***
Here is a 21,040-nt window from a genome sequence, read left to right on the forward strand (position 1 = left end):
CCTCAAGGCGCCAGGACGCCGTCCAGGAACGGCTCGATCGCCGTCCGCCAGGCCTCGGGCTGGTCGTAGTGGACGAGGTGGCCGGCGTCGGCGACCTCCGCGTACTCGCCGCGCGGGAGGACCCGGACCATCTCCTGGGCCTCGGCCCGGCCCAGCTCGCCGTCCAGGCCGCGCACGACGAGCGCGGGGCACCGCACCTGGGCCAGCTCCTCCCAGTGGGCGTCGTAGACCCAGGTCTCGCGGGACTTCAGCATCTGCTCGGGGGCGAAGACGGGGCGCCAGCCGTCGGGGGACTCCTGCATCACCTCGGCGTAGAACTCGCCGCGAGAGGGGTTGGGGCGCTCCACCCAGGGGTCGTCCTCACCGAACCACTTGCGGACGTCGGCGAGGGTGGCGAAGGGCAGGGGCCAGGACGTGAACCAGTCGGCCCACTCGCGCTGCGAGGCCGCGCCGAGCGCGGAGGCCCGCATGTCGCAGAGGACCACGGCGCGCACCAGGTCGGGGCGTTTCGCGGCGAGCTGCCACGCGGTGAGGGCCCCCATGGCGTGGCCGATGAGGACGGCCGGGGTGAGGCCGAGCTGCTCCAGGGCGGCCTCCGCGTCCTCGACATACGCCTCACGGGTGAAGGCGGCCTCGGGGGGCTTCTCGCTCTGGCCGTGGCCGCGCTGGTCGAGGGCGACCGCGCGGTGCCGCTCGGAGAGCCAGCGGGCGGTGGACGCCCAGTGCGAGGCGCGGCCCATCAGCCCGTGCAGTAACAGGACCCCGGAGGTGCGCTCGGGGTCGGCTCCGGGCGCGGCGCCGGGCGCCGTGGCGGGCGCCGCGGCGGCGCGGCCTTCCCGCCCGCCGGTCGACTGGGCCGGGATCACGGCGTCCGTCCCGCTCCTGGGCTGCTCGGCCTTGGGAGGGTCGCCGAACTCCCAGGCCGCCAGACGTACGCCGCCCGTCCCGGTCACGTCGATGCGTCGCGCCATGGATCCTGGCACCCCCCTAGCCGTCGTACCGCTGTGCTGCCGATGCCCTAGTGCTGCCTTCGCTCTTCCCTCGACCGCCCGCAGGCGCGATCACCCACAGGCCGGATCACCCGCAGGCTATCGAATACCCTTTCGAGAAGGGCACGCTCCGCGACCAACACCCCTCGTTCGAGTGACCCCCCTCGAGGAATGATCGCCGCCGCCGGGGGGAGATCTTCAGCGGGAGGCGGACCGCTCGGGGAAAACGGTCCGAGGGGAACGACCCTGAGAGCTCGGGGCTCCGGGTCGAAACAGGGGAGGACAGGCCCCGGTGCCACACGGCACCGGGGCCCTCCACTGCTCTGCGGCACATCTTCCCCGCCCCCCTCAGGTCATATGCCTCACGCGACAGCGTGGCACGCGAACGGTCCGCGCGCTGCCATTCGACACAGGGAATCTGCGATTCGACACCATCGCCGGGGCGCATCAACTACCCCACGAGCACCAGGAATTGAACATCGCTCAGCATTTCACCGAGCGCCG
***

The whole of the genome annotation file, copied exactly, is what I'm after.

Here is a 21,040-nt window from a genome sequence, read left to right on the forward strand (position 1 = left end):
CCTCAAGGCGCCAGGACGCCGTCCAGGAACGGCTCGATCGCCGTCCGCCAGGCCTCGGGCTGGTCGTAGTGGACGAGGTGGCCGGCGTCGGCGACCTCCGCGTACTCGCCGCGCGGGAGGACCCGGACCATCTCCTGGGCCTCGGCCCGGCCCAGCTCGCCGTCCAGGCCGCGCACGACGAGCGCGGGGCACCGCACCTGGGCCAGCTCCTCCCAGTGGGCGTCGTAGACCCAGGTCTCGCGGGACTTCAGCATCTGCTCGGGGGCGAAGACGGGGCGCCAGCCGTCGGGGGACTCCTGCATCACCTCGGCGTAGAACTCGCCGCGAGAGGGGTTGGGGCGCTCCACCCAGGGGTCGTCCTCACCGAACCACTTGCGGACGTCGGCGAGGGTGGCGAAGGGCAGGGGCCAGGACGTGAACCAGTCGGCCCACTCGCGCTGCGAGGCCGCGCCGAGCGCGGAGGCCCGCATGTCGCAGAGGACCACGGCGCGCACCAGGTCGGGGCGTTTCGCGGCGAGCTGCCACGCGGTGAGGGCCCCCATGGCGTGGCCGATGAGGACGGCCGGGGTGAGGCCGAGCTGCTCCAGGGCGGCCTCCGCGTCCTCGACATACGCCTCACGGGTGAAGGCGGCCTCGGGGGGCTTCTCGCTCTGGCCGTGGCCGCGCTGGTCGAGGGCGACCGCGCGGTGCCGCTCGGAGAGCCAGCGGGCGGTGGACGCCCAGTGCGAGGCGCGGCCCATCAGCCCGTGCAGTAACAGGACCCCGGAGGTGCGCTCGGGGTCGGCTCCGGGCGCGGCGCCGGGCGCCGTGGCGGGCGCCGCGGCGGCGCGGCCTTCCCGCCCGCCGGTCGACTGGGCCGGGATCACGGCGTCCGTCCCGCTCCTGGGCTGCTCGGCCTTGGGAGGGTCGCCGAACTCCCAGGCCGCCAGACGTACGCCGCCCGTCCCGGTCACGTCGATGCGTCGCGCCATGGATCCTGGCACCCCCCTAGCCGTCGTACCGCTGTGCTGCCGATGCCCTAGTGCTGCCTTCGCTCTTCCCTCGACCGCCCGCAGGCGCGATCACCCACAGGCCGGATCACCCGCAGGCTATCGAATACCCTTTCGAGAAGGGCACGCTCCGCGACCAACACCCCTCGTTCGAGTGACCCCCCTCGAGGAATGATCGCCGCCGCCGGGGGGAGATCTTCAGCGGGAGGCGGACCGCTCGGGGAAAACGGTCCGAGGGGAACGACCCTGAGAGCTCGGGGCTCCGGGTCGAAACAGGGGAGGACAGGCCCCGGTGCCACACGGCACCGGGGCCCTCCACTGCTCTGCGGCACATCTTCCCCGCCCCCCTCAGGTCATATGCCTCACGCGACAGCGTGGCACGCGAACGGTCCGCGCGCTGCCATTCGACACAGGGAATCTGCGATTCGACACCATCGCCGGGGCGCATCAACTACCCCACGAGCACCAGGAATTGAACATCGCTCAGCATTTCACCGAGCGCCG